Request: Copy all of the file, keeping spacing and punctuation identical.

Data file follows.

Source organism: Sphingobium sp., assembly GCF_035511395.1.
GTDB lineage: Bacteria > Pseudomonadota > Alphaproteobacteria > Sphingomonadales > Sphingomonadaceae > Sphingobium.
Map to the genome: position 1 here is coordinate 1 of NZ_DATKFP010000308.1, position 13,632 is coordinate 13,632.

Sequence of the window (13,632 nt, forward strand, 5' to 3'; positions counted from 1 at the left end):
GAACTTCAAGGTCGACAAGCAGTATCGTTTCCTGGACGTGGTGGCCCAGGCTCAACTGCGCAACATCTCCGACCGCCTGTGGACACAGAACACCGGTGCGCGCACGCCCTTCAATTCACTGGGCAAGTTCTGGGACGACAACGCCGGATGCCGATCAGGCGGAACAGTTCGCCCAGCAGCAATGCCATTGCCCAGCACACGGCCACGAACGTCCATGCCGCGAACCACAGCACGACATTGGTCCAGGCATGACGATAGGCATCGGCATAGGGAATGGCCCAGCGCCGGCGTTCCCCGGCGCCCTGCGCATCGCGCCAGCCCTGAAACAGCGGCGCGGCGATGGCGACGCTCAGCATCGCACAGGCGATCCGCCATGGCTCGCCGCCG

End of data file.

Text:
Source organism: Sphingobium sp., assembly GCF_035511395.1.
GTDB lineage: Bacteria > Pseudomonadota > Alphaproteobacteria > Sphingomonadales > Sphingomonadaceae > Sphingobium.
Map to the genome: position 1 here is coordinate 1 of NZ_DATKFP010000308.1, position 13,632 is coordinate 13,632.

Sequence of the window (13,632 nt, forward strand, 5' to 3'; positions counted from 1 at the left end):
GAACTTCAAGGTCGACAAGCAGTATCGTTTCCTGGACGTGGTGGCCCAGGCTCAACTGCGCAACATCTCCGACCGCCTGTGGACACAGAACACCGGTGCGCGCACGCCCTTCAATTCACTGGGCAAGTTCTGGGACGACAACGCCGGATGCCGATCAGGCGGAACAGTTCGCCCAGCAGCAATGCCATTGCCCAGCACACGGCCACGAACGTCCATGCCGCGAACCACAGCACGACATTGGTCCAGGCATGACGATAGGCATCGGCATAGGGAATGGCCCAGCGCCGGCGTTCCCCGGCGCCCTGCGCATCGCGCCAGCCCTGAAACAGCGGCGCGGCGATGGCGACGCTCAGCATCGCACAGGCGATCCGCCATGGCTCGCCGCCG